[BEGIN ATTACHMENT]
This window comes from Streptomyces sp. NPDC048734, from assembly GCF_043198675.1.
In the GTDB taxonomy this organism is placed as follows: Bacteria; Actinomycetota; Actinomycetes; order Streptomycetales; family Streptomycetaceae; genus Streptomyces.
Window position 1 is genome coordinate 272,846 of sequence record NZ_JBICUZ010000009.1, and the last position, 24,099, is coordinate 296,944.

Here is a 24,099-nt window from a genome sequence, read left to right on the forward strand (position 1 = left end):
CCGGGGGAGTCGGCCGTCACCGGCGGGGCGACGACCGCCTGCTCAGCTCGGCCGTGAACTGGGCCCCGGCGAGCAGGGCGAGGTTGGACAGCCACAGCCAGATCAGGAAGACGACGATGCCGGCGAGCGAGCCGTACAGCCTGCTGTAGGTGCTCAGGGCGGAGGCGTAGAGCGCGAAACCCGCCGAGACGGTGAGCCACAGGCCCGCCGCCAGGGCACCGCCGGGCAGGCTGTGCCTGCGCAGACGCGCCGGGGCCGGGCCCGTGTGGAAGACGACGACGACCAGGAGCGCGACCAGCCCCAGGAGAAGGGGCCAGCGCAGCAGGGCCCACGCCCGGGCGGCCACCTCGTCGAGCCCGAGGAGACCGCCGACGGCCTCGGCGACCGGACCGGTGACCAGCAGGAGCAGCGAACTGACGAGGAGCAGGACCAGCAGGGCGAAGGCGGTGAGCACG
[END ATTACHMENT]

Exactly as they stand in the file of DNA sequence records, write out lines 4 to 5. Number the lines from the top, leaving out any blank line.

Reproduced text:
Here is a 24,099-nt window from a genome sequence, read left to right on the forward strand (position 1 = left end):
CCGGGGGAGTCGGCCGTCACCGGCGGGGCGACGACCGCCTGCTCAGCTCGGCCGTGAACTGGGCCCCGGCGAGCAGGGCGAGGTTGGACAGCCACAGCCAGATCAGGAAGACGACGATGCCGGCGAGCGAGCCGTACAGCCTGCTGTAGGTGCTCAGGGCGGAGGCGTAGAGCGCGAAACCCGCCGAGACGGTGAGCCACAGGCCCGCCGCCAGGGCACCGCCGGGCAGGCTGTGCCTGCGCAGACGCGCCGGGGCCGGGCCCGTGTGGAAGACGACGACGACCAGGAGCGCGACCAGCCCCAGGAGAAGGGGCCAGCGCAGCAGGGCCCACGCCCGGGCGGCCACCTCGTCGAGCCCGAGGAGACCGCCGACGGCCTCGGCGACCGGACCGGTGACCAGCAGGAGCAGCGAACTGACGAGGAGCAGGACCAGCAGGGCGAAGGCGGTGAGCACG